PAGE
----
Re: Factorization polynomially reducible to discrete log - known fact or not?

2006-07-12 Thread Peter Kosinar

The algorithm is very simple:
1. Choose a big random value x from some very broad range
  (say, {1,2,..,N^2}).
2. Pick a random element g (mod N).
3. Compute y = g^x (mod N).
4. Ask for the discrete log of y to the base g, and get back some
  answer x' such that y = g^x' (mod N).
5. Compute x-x'.  Note that x-x' is a multiple of phi(N), and
  it is highly likely that x-x' is non-zero.  It is well-known
  that given a non-zero multiple of phi(N), you can factor N in
  polynomial time.


Not exactly. Consider N = 3*7 = 21, phi(N) = 12, g = 4, x = 2, x' = 5. 
You'll only get a multiple of phi(N) if g was a generator of the 
multiplicative group Z_N^*.


Peter

--
[Name] Peter Kosinar [Quote] 2B | ~2B = exp(i*PI)  [ICQ] 134813278

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Re: Factorization polynomially reducible to discrete log - known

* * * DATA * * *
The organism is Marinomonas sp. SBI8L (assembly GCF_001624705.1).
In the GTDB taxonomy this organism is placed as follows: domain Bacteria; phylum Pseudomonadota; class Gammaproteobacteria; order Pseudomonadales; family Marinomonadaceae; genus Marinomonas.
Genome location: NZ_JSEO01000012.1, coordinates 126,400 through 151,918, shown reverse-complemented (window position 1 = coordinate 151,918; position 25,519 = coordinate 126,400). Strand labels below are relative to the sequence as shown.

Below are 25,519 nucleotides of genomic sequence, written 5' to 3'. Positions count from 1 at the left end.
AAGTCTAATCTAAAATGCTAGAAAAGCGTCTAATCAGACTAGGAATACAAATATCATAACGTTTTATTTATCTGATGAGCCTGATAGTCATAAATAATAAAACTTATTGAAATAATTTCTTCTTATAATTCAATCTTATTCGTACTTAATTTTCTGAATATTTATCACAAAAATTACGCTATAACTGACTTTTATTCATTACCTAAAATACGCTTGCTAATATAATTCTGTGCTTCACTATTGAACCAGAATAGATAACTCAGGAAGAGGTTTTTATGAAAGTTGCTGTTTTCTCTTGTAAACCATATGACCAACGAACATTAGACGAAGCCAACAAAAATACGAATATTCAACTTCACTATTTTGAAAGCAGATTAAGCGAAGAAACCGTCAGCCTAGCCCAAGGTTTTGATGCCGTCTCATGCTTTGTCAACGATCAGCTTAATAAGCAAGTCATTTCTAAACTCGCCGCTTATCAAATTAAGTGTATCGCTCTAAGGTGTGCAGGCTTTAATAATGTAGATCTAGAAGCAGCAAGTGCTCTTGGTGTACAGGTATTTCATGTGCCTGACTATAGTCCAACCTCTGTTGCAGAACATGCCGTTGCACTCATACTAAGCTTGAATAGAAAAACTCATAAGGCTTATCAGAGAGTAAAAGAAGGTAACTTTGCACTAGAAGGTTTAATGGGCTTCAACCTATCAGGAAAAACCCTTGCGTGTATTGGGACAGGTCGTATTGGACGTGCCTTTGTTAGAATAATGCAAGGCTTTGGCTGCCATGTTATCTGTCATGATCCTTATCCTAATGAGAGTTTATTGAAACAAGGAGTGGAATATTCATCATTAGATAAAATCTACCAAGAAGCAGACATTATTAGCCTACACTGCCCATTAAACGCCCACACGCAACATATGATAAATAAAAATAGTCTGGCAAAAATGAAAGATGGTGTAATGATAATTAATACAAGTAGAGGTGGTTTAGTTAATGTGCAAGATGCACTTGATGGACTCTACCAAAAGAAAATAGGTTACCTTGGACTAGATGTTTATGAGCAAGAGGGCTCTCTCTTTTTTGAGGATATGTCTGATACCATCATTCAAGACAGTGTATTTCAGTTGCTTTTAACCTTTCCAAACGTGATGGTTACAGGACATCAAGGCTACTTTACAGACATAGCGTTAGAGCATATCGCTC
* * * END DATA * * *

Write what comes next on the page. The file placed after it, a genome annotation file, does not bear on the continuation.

2006-07-12 Thread Peter Kosinar

Not exactly. Consider N = 3*7 = 21, phi(N) = 12, g = 4, x = 2, x' = 5.
You'll only get a multiple of phi(N) if g was a generator of the
multiplicative group Z_N^*.


When N is a large RSA modulus, there is a non-trivial probability that g
will be a generator (or that g will be such that x-x' lets you factor N).
The above is good enough for a polytime reduction.


You're absolutely right, although the probability actually does not depend 
on the size of the modulus (in fact, the provable lower bound on this 
probability goes down with size of the modulus), as it depends only on the 
factorization of phi(N) which, in turn, might depend on the process used 
to choose the factors of the modulus (e.g. sometimes-suggested approach of 
using Sophie-Germain primes creates abundance of generators; whereas some 
primorial-like construction might decrease it).


Peter

--
[Name] Peter Kosinar   [Quote] 2B | ~2B = exp(i*PI)   [ICQ] 134813278


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